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A region made up of around ten counties with fascinating history, beautiful countryside, and metropolitan cities

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The Heart of England is a region made up of around ten counties in the West Midlands. Unlike many of the UK's most popular tourist areas, it contains no coastline, which gives it a distinct lack of overcrowded, stereotypical resorts. What it has instead is fascinating history, beautiful countryside, and metropolitan cities. What it has is the real England.
As it's not an official, defined region, the borders are rather fuzzy - but it's generally agreed to begin with Nottinghamshire, in the north-east, and Cheshire, in the north-west. The former is home to the huge city of Nottingham, which is well-known for its infamous outlaw, Robin Hood, who robbed from the rich and gave to the poor. Debates still rage about whether he's a historical figure, or a fictional one, but nevertheless, visitors to Nottinghamshire can still visit his native Sherwood Forest, and see his supposed home, a huge, hollow tree called the Major Oak.
Cheshire, in the Heart of England's other corner, is a much more rural place. To the west of its unspoilt countryside lies the Roman city of Chester, which boasts all sorts of interesting historical structures and remains, from defensive walls, to what was once the biggest amphitheatre in the UK. More rural scenery can be found in Derbyshire's Peak District, which was Britain's first ever National Park. In addition to being the Midlands' premier destination for hiking, it is also popular among rock climbers, hang gliders, and kayakers. Just next door is Staffordshire, where the countryside is interrupted by the UK's biggest and best theme park, Alton Towers. It is built around an old stately home, and features enough rides and attractions to rival anywhere else in the world.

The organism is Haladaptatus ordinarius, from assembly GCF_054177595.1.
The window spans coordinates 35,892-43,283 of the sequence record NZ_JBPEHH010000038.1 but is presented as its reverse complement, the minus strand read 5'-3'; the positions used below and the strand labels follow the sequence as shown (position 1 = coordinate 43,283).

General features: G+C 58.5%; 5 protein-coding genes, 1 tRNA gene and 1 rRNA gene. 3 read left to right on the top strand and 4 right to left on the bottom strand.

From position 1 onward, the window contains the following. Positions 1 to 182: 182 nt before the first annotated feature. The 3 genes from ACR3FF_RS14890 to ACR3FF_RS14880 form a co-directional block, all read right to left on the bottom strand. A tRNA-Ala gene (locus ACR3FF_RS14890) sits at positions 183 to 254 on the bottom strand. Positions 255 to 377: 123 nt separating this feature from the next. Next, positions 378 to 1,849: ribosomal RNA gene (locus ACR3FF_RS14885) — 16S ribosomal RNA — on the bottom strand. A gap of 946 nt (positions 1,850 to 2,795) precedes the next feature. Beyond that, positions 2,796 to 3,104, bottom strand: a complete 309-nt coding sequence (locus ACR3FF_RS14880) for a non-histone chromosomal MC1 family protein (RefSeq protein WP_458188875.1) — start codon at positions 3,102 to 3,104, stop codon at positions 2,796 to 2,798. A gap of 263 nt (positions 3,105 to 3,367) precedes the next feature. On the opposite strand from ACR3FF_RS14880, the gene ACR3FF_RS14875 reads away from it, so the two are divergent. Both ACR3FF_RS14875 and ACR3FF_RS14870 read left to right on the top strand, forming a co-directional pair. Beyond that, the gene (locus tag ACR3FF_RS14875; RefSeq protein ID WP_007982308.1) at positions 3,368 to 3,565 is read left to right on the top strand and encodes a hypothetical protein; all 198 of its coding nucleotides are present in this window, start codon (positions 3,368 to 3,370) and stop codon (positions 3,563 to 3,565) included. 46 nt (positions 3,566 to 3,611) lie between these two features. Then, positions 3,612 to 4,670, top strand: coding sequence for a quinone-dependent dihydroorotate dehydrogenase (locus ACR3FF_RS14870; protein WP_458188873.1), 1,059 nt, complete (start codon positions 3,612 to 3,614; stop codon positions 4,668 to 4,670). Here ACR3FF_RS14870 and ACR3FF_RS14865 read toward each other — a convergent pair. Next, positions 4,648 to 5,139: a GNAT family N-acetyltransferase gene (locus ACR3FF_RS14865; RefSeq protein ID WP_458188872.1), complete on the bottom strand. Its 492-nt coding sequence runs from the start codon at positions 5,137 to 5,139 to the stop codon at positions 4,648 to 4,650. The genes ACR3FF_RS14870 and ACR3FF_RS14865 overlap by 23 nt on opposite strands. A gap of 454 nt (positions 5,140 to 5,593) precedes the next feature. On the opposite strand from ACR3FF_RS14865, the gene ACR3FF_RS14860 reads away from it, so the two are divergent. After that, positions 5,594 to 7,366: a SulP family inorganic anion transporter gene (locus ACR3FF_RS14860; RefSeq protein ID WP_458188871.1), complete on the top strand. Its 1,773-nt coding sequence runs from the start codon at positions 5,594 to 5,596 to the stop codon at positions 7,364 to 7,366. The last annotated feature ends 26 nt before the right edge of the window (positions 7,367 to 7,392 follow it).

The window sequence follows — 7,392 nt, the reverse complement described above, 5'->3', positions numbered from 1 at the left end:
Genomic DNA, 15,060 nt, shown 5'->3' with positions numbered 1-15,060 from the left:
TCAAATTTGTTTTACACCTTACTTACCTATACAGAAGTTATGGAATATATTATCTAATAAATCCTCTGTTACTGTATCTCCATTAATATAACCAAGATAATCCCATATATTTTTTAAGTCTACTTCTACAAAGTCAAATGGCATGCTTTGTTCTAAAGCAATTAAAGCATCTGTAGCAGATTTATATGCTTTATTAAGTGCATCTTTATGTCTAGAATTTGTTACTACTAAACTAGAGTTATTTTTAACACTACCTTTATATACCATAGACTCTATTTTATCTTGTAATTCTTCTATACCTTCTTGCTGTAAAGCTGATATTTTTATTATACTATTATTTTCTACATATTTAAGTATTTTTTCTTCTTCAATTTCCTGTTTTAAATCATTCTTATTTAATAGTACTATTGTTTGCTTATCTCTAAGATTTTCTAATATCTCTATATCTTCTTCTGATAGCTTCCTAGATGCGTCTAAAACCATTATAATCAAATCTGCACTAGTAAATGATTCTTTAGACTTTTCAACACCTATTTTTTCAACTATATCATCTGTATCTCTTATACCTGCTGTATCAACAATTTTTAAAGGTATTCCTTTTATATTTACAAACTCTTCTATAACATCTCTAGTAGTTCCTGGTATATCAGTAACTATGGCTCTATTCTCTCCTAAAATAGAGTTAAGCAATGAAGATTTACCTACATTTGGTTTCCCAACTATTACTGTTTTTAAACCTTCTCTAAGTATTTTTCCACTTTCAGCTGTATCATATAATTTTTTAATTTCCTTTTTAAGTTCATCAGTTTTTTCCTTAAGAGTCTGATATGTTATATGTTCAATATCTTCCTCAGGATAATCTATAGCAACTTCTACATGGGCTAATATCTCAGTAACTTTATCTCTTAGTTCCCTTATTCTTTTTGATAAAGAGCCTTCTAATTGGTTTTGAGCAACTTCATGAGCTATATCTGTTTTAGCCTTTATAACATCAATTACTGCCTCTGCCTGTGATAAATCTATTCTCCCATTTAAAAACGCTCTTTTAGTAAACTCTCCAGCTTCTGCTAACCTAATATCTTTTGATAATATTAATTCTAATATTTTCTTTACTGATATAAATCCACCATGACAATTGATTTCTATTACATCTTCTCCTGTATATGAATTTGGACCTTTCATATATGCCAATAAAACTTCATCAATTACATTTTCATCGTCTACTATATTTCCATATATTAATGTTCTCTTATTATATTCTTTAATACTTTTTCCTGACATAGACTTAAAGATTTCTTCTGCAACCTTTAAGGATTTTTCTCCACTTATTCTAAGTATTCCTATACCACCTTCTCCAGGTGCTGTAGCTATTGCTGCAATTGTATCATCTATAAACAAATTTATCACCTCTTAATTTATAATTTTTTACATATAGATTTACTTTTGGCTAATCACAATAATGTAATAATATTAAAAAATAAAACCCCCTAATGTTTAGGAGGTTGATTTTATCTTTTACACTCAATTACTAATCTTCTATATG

Moving south, the Heart of England contains many of the country's best loved places, such as the small town of Stratford-upon-Avon. This settlement of old Tudor houses and pretty streets was the birthplace of William Shakespeare, arguably the most famous Englishman to ever have lived. The playwright's old family home is open to the public, and his work is performed all through the year by the renowned Royal Shakespeare Company, at many different venues.
The Heart of England's southern edge is around Oxfordshire, home to the world-famous Oxford University. The town is filled with beautiful historic buildings, leading to it being known as the city of dreaming spires. Just to the west of here are the Cotswolds, a breathtakingly pretty region of gentle hills, bubbling streams, and quaint, honey-coloured cottages.
In the centre of the Midlands lies its biggest city, the transport and shopping hub of Birmingham. It may not be as pretty as the surrounding area, but it can rival anywhere in the country in terms of amenities. The city is particularly known for its modern shopping centre, the Bull Ring, which features several extremely unusual architectural details! Birmingham is at the centre of the Midlands' vast canal network, which was developed during the industrial revolution. Today, many of these waterways still remain. In fact, there are said to be more miles of canals here than in Venice! They many not be used for their original purpose, but the city is making best use of them, by building a series of attractive waterside developments. The waterways spread out from the city throughout the rest of the region, incorporating locks, tunnels and aqueducts, providing endless opportunities for calm walks, or slow cruises.
In the past, this network really was the heart of England, connecting up its regions with arteries of water. It may not be as important today, but it certainly provides a great way to explore one of the country's most attractive and interesting areas.

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